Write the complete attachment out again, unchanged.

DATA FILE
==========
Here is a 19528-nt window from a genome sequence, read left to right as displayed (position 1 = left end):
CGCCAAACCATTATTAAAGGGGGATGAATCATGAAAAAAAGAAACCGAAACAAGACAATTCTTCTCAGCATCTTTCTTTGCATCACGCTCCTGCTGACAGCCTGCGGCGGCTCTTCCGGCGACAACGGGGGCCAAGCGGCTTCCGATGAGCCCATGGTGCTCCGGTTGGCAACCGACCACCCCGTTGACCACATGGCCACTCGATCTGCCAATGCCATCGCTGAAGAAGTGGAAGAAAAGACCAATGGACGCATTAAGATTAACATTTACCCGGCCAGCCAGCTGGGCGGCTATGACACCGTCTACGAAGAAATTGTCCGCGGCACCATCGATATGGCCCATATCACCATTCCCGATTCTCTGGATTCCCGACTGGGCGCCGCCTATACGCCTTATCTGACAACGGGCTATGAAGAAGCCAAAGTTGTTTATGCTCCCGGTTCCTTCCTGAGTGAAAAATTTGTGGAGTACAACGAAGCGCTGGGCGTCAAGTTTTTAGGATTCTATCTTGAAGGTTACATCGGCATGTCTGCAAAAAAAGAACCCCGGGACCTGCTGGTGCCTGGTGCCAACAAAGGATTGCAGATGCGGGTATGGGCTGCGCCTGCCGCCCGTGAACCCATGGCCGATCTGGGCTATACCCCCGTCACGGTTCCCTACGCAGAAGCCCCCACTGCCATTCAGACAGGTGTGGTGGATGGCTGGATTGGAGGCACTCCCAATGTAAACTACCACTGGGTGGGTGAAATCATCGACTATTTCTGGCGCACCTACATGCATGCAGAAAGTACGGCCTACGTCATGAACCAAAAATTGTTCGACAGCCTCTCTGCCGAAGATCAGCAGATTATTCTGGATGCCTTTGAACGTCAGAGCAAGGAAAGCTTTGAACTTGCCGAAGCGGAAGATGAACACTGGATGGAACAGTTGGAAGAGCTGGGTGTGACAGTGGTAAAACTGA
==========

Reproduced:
Here is a 19528-nt window from a genome sequence, read left to right as displayed (position 1 = left end):
CGCCAAACCATTATTAAAGGGGGATGAATCATGAAAAAAAGAAACCGAAACAAGACAATTCTTCTCAGCATCTTTCTTTGCATCACGCTCCTGCTGACAGCCTGCGGCGGCTCTTCCGGCGACAACGGGGGCCAAGCGGCTTCCGATGAGCCCATGGTGCTCCGGTTGGCAACCGACCACCCCGTTGACCACATGGCCACTCGATCTGCCAATGCCATCGCTGAAGAAGTGGAAGAAAAGACCAATGGACGCATTAAGATTAACATTTACCCGGCCAGCCAGCTGGGCGGCTATGACACCGTCTACGAAGAAATTGTCCGCGGCACCATCGATATGGCCCATATCACCATTCCCGATTCTCTGGATTCCCGACTGGGCGCCGCCTATACGCCTTATCTGACAACGGGCTATGAAGAAGCCAAAGTTGTTTATGCTCCCGGTTCCTTCCTGAGTGAAAAATTTGTGGAGTACAACGAAGCGCTGGGCGTCAAGTTTTTAGGATTCTATCTTGAAGGTTACATCGGCATGTCTGCAAAAAAAGAACCCCGGGACCTGCTGGTGCCTGGTGCCAACAAAGGATTGCAGATGCGGGTATGGGCTGCGCCTGCCGCCCGTGAACCCATGGCCGATCTGGGCTATACCCCCGTCACGGTTCCCTACGCAGAAGCCCCCACTGCCATTCAGACAGGTGTGGTGGATGGCTGGATTGGAGGCACTCCCAATGTAAACTACCACTGGGTGGGTGAAATCATCGACTATTTCTGGCGCACCTACATGCATGCAGAAAGTACGGCCTACGTCATGAACCAAAAATTGTTCGACAGCCTCTCTGCCGAAGATCAGCAGATTATTCTGGATGCCTTTGAACGTCAGAGCAAGGAAAGCTTTGAACTTGCCGAAGCGGAAGATGAACACTGGATGGAACAGTTGGAAGAGCTGGGTGTGACAGTGGTAAAACTGA